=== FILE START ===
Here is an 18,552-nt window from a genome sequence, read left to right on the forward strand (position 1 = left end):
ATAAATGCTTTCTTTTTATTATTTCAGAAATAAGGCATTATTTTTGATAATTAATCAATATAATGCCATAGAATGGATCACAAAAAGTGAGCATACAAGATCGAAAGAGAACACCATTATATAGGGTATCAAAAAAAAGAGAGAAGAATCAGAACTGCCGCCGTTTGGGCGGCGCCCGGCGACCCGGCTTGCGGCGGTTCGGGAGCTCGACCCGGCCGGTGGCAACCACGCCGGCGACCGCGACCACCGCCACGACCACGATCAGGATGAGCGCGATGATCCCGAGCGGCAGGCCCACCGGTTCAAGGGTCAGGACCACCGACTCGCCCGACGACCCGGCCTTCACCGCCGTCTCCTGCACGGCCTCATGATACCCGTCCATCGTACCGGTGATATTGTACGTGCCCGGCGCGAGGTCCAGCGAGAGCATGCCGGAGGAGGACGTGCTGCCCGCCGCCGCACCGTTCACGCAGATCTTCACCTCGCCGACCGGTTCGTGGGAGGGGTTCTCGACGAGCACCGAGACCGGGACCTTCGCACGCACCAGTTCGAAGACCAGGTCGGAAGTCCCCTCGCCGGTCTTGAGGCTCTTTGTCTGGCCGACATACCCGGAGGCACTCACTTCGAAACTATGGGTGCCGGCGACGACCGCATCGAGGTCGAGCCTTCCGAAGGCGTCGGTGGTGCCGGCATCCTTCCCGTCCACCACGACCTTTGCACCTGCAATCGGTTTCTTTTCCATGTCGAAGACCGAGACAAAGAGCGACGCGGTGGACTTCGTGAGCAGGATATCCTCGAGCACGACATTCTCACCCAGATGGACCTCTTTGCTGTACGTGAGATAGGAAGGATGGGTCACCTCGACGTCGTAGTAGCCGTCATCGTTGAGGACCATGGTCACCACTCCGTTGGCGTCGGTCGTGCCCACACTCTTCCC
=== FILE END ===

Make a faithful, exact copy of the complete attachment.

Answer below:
Here is an 18,552-nt window from a genome sequence, read left to right on the forward strand (position 1 = left end):
ATAAATGCTTTCTTTTTATTATTTCAGAAATAAGGCATTATTTTTGATAATTAATCAATATAATGCCATAGAATGGATCACAAAAAGTGAGCATACAAGATCGAAAGAGAACACCATTATATAGGGTATCAAAAAAAAGAGAGAAGAATCAGAACTGCCGCCGTTTGGGCGGCGCCCGGCGACCCGGCTTGCGGCGGTTCGGGAGCTCGACCCGGCCGGTGGCAACCACGCCGGCGACCGCGACCACCGCCACGACCACGATCAGGATGAGCGCGATGATCCCGAGCGGCAGGCCCACCGGTTCAAGGGTCAGGACCACCGACTCGCCCGACGACCCGGCCTTCACCGCCGTCTCCTGCACGGCCTCATGATACCCGTCCATCGTACCGGTGATATTGTACGTGCCCGGCGCGAGGTCCAGCGAGAGCATGCCGGAGGAGGACGTGCTGCCCGCCGCCGCACCGTTCACGCAGATCTTCACCTCGCCGACCGGTTCGTGGGAGGGGTTCTCGACGAGCACCGAGACCGGGACCTTCGCACGCACCAGTTCGAAGACCAGGTCGGAAGTCCCCTCGCCGGTCTTGAGGCTCTTTGTCTGGCCGACATACCCGGAGGCACTCACTTCGAAACTATGGGTGCCGGCGACGACCGCATCGAGGTCGAGCCTTCCGAAGGCGTCGGTGGTGCCGGCATCCTTCCCGTCCACCACGACCTTTGCACCTGCAATCGGTTTCTTTTCCATGTCGAAGACCGAGACAAAGAGCGACGCGGTGGACTTCGTGAGCAGGATATCCTCGAGCACGACATTCTCACCCAGATGGACCTCTTTGCTGTACGTGAGATAGGAAGGATGGGTCACCTCGACGTCGTAGTAGCCGTCATCGTTGAGGACCATGGTCACCACTCCGTTGGCGTCGGTCGTGCCCACACTCTTCCC